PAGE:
Please join us on Friday, October 13th, at 1:05 pm, as we continue our series of research seminars this semester.
One Open Ph.D. Studentship at University of Louisiana at Lafayette, USA (duration four to five years)
Research project: development of a new algorithm for studying drug and target interactions.
Protein and drug 3-D structures play a pivotal role in drug design and discovery. Our project adds to the existing knowledge base with a new TSR (Triangular Spatial Relationship)-based representation of protein 3-D structures using Cα atoms. Triangles are constructed with the Cα atoms of a protein as vertices. Every triangle is represented by an integer, which we denote as "key". A key is computed using the length, angle and vertex labels based on a rule-based formula, which ensures assignment of the same key to identical TSRs across proteins (https://www.frontiersin.org/articles/10.3389/fchem.2020.602291/full, https://onlinelibrary.wiley.com/doi/abs/10.1002/prot.26215, https://www.sciencedirect.com/science/article/pii/S1476927121000463). Since the keys are constructed among three residues, they are considered inter-residue keys. Our results clearly demonstrate successful clustering of proteins that matches their functional classifications in most cases and successful identification of known and new structural motifs. Although we have been successful using Cα, two facts inspired us to continue developing intra-residue keys to represent structures of side chains. The first fact, which emerged when we studied triad of serine proteases, is that we found a key that represents two different triads of chymotrypsin. However, only one of them is the true triad, when the interactions between the side chains are considered. The second fact is that drugs often have close interactions with side chains of proteins. Thus, the overall objectives of this project are to develop an effective method for representing 3-D structures of proteins and drugs that is customized for the study of drug and protein interactions. The ways to represent protein and drug structures, and to predict drug and protein interactions, are innovative. We have made our computational tools available for the scientific community and will continue to do so. The central hypothesis is that complex 3-D structures can be divided into a set of triangles, the simplest primitives to capture the shape. Each triangle is converted to an integer that uniquely captures its essential characteristics. It means that a 3-D structure can be represented by a multiset of integers. The rationale of this proposal is derived from the results of our studies that used inter-residue keys to obtain TSR-based representation of protein structures. The method built based on this TSR idea has important advantages over the existing methods. Five specific Aims will be pursued: development of TSR-based key representation of amino acids and corresponding representation mechanism for drugs, integration of inter- and intra-residue keys for identifying drug-binding sites, predicting drug – target interactions, and integration of computational calculations with experimental data. The proposed research is funded by NIH and will have significant impacts on research in the fields of comparing protein 3-D structures and accelerating drug development for pharmaceutical industries.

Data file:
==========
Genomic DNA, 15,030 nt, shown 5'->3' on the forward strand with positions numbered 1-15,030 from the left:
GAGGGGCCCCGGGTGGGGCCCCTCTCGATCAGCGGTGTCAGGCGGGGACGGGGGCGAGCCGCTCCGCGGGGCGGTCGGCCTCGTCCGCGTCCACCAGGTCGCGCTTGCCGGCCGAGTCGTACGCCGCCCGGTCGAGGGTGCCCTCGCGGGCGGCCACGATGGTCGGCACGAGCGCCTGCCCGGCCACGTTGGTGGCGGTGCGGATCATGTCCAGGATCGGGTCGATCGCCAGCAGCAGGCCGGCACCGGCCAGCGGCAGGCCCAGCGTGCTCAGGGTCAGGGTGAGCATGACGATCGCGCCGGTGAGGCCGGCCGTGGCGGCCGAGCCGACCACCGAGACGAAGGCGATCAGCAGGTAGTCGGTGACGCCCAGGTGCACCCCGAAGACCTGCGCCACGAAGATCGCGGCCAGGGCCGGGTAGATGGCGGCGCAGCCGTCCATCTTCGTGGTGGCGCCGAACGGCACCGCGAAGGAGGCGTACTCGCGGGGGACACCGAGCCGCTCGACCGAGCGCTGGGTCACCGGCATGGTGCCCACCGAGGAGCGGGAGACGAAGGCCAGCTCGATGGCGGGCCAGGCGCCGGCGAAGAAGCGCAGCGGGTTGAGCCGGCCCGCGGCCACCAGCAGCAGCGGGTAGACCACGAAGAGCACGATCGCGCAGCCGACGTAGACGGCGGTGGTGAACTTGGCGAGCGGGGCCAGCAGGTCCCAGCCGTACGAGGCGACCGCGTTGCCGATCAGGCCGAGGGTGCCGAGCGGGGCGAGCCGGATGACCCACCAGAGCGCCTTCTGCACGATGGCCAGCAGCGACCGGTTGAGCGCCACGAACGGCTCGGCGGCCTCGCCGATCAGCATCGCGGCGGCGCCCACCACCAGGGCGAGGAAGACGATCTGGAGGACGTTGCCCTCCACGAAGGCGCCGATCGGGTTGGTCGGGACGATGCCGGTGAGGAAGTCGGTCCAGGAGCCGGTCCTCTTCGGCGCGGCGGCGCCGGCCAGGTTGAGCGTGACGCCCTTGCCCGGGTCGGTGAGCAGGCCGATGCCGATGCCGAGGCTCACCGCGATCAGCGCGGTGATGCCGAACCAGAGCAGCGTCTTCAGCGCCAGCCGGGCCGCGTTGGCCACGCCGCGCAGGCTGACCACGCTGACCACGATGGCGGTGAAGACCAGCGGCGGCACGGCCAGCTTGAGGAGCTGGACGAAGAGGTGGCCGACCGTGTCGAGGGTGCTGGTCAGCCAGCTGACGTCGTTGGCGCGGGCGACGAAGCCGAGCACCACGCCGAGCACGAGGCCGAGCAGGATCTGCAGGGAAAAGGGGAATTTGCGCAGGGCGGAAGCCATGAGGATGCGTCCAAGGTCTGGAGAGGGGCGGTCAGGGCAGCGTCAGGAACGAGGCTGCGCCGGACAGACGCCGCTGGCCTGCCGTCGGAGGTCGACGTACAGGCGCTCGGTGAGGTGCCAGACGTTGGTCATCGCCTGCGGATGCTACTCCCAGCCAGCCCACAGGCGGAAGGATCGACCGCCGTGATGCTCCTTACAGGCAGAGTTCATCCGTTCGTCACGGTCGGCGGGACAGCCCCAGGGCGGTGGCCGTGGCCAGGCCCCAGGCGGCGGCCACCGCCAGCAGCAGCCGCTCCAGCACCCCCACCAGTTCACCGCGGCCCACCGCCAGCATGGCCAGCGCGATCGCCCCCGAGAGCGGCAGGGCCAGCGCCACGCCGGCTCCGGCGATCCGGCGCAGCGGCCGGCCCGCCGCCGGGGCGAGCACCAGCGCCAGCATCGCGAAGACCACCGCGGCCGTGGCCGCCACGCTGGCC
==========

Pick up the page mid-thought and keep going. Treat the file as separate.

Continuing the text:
I am looking for talented, creative and highly motivated students. A suitable background for this open position must have BS or MS (preferred) degree in computer science or bioinformatics or cheminformatics. Fluent written and spoken English and solid programming (C/C++/Python/R/Matlab) skills are required. Excellent skills in statistics, applied mathematics and data science are essential. Skills in computational chemistry/biology are acknowledged. If English is not native language, TOEFL is required (http://gradschool.louisiana.edu/node/103). The candidate must take GRE and meet the requirement of the Graduate School (http://gradschool.louisiana.edu/node/101). The recruited candidate is expected to enroll as a Ph.D. student at University of Louisiana at Lafayette.
The accepted students will receive stipend and full tuition support.
Expected starting date:
The expected start date is January 2022 or as mutually agreed upon by both parties.
For further information, please contact:
Dr. Wu Xu
Professor of Biochemistry
Department of Chemistry
How to Apply:
Applications must be submitted via electronic application system through the graduate school website (http://gradschool.louisiana.edu/node/87). You are encouraged to contact Dr. Xu before you submit your application.